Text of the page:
Seminal lavage: what is it and what is it used for?
Human immunodeficiency virus (HIV), hepatitis C (HCV) and hepatitis B (HBV) are viruses that are transmitted through blood and body fluids as well as through vertical transmission (from the mother to the foetus). As a result, couples wishing to get pregnant in which one partner is a carrier of a virus are faced with the question of whether or not it is possible to do so without the other partner getting infected. If the male partner has one of these viruses and his female partner does not (serodiscordant couples), assisted reproduction technology (ART) can be used in order to avoid transmission.
Techniques that enable men who have one of these viruses to father children are performed on a daily basis at Instituto Bernabeu without contagion of the partner or offspring. The technique is known as seminal lavage.
Seminal lavage is based on the premise that the viruses in question are present in semen and not in the spermatozoon per se. By separating them from the rest of the semen (seminal plasma and other cells), the technique enables only spermatozoa to be used, thus minimising the risk of transmission of the virus to the female partner and from her to the foetus.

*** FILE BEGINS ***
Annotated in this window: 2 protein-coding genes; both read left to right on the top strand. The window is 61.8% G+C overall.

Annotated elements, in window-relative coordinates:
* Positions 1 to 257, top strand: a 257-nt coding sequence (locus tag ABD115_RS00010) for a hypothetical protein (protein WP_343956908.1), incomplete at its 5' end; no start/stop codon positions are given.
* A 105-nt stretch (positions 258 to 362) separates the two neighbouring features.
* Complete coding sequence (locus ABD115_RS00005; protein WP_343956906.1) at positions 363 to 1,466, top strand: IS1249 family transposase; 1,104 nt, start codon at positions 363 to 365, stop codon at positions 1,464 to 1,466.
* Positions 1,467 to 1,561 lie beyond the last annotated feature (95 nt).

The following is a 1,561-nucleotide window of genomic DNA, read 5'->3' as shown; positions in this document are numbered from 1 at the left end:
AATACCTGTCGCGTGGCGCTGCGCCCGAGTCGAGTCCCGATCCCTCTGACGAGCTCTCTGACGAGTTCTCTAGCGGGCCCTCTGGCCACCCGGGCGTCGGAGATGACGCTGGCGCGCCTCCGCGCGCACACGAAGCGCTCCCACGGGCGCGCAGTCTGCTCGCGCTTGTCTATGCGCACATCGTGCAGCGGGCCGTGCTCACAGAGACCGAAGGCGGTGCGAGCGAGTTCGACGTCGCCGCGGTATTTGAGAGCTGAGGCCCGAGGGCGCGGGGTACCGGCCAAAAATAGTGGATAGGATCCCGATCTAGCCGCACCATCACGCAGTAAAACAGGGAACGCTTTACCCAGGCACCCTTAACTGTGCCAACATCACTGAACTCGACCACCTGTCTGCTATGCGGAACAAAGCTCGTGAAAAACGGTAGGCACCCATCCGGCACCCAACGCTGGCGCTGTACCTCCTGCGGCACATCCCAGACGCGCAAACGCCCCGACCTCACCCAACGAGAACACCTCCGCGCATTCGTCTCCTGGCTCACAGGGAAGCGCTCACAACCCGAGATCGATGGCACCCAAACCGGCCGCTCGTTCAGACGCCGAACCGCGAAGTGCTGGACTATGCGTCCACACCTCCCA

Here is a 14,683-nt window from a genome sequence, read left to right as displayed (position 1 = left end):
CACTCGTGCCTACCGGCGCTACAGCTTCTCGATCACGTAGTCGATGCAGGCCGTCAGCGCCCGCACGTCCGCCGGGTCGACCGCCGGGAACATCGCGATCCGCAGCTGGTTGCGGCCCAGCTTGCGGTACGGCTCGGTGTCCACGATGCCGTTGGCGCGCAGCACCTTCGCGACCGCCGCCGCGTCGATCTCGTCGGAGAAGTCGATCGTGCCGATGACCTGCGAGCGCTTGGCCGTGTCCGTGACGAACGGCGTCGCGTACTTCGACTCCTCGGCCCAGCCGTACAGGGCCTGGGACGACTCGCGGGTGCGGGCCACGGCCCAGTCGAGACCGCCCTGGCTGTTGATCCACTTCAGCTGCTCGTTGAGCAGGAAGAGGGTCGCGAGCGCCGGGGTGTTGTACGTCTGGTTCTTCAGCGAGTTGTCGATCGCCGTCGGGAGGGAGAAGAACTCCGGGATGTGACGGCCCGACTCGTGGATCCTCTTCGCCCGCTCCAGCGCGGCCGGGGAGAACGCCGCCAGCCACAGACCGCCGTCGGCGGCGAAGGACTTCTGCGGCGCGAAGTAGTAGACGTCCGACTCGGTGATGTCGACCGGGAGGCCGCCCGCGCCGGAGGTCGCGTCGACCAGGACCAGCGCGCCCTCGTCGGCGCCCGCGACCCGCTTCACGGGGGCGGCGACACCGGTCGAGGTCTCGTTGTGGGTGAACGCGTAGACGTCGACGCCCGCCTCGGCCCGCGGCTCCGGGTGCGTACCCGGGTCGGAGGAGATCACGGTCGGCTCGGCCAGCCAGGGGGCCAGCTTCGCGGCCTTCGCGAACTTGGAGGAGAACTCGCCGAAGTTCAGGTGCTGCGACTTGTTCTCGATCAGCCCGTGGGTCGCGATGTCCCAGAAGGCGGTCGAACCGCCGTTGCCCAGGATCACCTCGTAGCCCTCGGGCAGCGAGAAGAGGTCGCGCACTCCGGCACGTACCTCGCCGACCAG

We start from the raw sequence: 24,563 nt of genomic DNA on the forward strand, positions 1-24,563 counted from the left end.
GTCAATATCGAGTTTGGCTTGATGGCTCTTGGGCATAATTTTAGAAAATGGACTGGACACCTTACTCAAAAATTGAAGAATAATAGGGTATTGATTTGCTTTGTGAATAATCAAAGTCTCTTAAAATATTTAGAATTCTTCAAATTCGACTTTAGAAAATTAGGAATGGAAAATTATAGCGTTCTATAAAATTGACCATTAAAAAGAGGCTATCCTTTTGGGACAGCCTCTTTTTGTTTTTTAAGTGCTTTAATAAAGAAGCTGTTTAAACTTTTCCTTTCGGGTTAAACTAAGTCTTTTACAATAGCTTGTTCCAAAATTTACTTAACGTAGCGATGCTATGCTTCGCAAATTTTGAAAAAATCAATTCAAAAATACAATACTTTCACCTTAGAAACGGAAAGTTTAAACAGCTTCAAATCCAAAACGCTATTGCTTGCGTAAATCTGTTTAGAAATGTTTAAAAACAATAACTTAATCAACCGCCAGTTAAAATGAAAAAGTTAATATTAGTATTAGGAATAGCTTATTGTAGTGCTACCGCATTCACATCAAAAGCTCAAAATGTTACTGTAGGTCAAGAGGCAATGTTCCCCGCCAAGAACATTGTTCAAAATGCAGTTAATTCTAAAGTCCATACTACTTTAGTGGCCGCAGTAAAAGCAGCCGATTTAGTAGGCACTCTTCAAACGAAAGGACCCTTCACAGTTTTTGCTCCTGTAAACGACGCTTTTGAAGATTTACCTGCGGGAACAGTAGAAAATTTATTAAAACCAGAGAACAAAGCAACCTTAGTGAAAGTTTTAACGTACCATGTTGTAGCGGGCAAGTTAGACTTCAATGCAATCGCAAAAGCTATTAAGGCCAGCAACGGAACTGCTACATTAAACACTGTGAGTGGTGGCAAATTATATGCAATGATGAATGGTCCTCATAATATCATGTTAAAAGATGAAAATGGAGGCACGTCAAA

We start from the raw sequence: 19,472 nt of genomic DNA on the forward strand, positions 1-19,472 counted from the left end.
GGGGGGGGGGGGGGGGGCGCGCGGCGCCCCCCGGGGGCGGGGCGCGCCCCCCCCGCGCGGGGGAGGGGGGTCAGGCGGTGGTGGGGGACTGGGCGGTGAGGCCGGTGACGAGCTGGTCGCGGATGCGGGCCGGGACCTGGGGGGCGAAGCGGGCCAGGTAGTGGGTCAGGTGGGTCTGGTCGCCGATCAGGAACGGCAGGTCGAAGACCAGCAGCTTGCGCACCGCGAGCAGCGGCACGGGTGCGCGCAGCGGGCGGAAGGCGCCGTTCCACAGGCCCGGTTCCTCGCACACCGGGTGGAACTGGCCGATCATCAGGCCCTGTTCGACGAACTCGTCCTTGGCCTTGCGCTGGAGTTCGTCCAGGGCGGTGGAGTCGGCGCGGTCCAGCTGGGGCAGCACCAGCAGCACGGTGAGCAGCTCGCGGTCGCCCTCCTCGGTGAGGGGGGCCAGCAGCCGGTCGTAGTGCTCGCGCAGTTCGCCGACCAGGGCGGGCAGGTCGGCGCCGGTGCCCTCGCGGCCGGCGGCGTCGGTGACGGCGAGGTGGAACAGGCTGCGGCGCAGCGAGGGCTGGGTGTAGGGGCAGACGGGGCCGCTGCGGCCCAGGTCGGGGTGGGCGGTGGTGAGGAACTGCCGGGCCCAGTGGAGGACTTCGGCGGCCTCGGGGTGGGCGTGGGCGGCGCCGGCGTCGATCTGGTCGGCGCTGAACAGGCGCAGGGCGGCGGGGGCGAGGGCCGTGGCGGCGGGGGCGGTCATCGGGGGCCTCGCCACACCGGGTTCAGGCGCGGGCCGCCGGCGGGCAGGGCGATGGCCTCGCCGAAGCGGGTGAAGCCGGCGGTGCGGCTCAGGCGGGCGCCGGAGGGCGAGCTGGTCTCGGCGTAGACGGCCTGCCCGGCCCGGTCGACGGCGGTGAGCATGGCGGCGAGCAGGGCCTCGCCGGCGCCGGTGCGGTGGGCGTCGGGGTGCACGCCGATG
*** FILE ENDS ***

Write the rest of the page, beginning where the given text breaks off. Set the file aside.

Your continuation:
In order for the technique to be performed, the male partner must deposit a sample of semen at the laboratory. It is then assessed based on World Health Organization criteria (volume, spermatozoa concentration, mobility, morphology, etc.). Following this, the spermatozoa with the best mobility are divided off from the rest of the semen and made to travel through a column of fluids of varying densities (the density gradient technique). Last of all, the sample with the most mobile sperm is split into two parts:
- Using a molecular biology technique known as PCR, one part is used to confirm that the virus is not present. The technique amplifies the genetic material in the virus (if it is present) making it possible to detect it.
- The remaining quantity is frozen until the results of the PCR are obtained. If the results confirm that the virus is not present, the sample can be used in ART, whether this is artificial insemination (as long as the quality of the sample permits) or in vitro fertilisation (IVF).
Having completed all the seminal lavage processes, a high percentage of cases produce samples that are free of the virus and pregnancies avoiding contagion of both the mother and child can be achieved.
Nuria Ruiz, Biologist at Instituto Bernabeu